However insulting or sacrilegious heyoka actions might be, they were tolerated, since it was assumed they were acting on the higher and more inscrutable imperatives of the Great Mystery. Heyoka were freed from all the ordinary constraints of life, and thus were usually not expected to marry, have children, or participate in the work of the tribe.Despite their bizarre acts (such as dressing in warm clothes during summer or wearing things inside out), they were trusted as healers, interpreters of dreams, and people f great medicine. Whenever they interrupted the solemnity of a ceremony, people took it as an admonition to see beyond the literalness of the ritual and into the deeper mysteries of the sacred. Like the flash of lightning, the heyoka’s sudden outbursts and disturbances were thought to be the keys to enlightenment – much like the absurd acts of Zen masters in Japan. (Hultkrantz 1987)  I am grateful that I have been tolerated for my heyoka ways and will try to continue acting on the higher imperatives of the Great Mystery.  I am:  Sacred Clown.


The mythical Phoenix. (Bettman/Corbis photo)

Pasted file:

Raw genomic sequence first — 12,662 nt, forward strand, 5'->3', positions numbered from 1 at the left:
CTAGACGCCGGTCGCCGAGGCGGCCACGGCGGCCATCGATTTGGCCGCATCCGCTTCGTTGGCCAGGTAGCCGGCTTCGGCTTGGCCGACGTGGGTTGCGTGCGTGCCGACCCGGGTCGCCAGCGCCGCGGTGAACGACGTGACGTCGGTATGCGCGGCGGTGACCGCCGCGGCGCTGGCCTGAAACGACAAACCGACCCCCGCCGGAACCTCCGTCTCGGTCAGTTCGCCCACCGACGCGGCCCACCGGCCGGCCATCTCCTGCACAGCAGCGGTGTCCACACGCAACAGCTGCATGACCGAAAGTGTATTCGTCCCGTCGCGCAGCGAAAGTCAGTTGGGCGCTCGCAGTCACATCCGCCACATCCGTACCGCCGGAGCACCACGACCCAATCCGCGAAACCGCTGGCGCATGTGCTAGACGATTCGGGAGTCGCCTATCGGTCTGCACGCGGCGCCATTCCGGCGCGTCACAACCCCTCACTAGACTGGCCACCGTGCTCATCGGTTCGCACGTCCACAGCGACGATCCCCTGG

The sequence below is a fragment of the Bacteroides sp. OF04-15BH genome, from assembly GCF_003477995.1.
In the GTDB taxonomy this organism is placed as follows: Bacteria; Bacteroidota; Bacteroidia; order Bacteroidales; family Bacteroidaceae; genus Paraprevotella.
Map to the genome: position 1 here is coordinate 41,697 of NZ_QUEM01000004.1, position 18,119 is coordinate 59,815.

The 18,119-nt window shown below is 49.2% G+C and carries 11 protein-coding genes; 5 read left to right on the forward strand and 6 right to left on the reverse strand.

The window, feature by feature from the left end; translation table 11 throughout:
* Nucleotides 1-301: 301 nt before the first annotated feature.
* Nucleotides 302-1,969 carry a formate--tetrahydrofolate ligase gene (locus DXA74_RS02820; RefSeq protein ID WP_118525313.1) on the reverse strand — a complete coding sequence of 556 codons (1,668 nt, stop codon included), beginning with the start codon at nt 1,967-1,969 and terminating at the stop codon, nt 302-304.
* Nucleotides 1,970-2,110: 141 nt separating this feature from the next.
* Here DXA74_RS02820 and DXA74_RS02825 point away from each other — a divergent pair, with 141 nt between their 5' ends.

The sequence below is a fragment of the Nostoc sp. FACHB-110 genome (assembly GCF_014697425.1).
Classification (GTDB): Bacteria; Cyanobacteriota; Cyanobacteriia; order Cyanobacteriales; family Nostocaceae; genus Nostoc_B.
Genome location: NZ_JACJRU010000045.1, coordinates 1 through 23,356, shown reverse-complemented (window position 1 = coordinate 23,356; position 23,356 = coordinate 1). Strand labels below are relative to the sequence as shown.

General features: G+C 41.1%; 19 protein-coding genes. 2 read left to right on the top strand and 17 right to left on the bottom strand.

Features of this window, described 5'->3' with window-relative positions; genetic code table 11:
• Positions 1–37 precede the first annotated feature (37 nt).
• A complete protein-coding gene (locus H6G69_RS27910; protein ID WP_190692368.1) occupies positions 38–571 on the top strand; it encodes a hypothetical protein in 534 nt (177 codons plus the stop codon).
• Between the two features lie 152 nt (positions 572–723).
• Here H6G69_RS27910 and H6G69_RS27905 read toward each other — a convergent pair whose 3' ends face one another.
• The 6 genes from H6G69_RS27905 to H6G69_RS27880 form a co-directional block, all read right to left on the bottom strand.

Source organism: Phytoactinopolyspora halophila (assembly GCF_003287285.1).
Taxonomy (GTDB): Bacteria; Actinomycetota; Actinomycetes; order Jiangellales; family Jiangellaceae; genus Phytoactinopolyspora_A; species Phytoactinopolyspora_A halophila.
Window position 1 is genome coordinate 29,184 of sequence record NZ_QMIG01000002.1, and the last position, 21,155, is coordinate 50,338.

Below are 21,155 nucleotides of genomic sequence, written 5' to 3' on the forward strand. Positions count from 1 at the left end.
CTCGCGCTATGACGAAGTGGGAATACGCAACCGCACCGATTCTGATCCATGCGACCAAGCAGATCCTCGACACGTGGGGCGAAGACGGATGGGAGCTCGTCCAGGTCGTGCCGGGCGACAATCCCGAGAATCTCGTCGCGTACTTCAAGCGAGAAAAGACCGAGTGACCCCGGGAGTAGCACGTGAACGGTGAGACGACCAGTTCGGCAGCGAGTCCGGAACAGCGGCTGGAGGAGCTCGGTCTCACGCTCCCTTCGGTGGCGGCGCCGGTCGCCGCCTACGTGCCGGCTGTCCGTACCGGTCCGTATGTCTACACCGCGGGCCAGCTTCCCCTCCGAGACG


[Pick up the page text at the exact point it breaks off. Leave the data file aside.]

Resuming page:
1. http://www.phoenixarises.com/phoenix/legends/legends.htm


As lights go out…

Is it just me or does the world seem just a bit dimmer today? Several huge spirits have passed on and taken light with them:
                 Ted Stone: Railway worker,  guitar aficionado left us yesterday morning. As a seven-year old visiting my grandparents home in Maryland, the halfway spot for the families of Gus and Gladys, my grandmother told me to go upstairs to their spare room and check the closet. Upon opening the door I found a beautiful full-sized Epiphone acoustic guitar which Ted, who was my uncle, had acquired through trade or luck and passed on to me so that I might expand my knowledge of the guitar with a quality instrument. It was my first real guitar and the one that I learned the most on with its full, mellow tone and easy action. I played some days until my fingers bled.   I learned the nuances of hammer-ons and finger picking.   I released my inner songwriter and artist and found my place in the world of performing.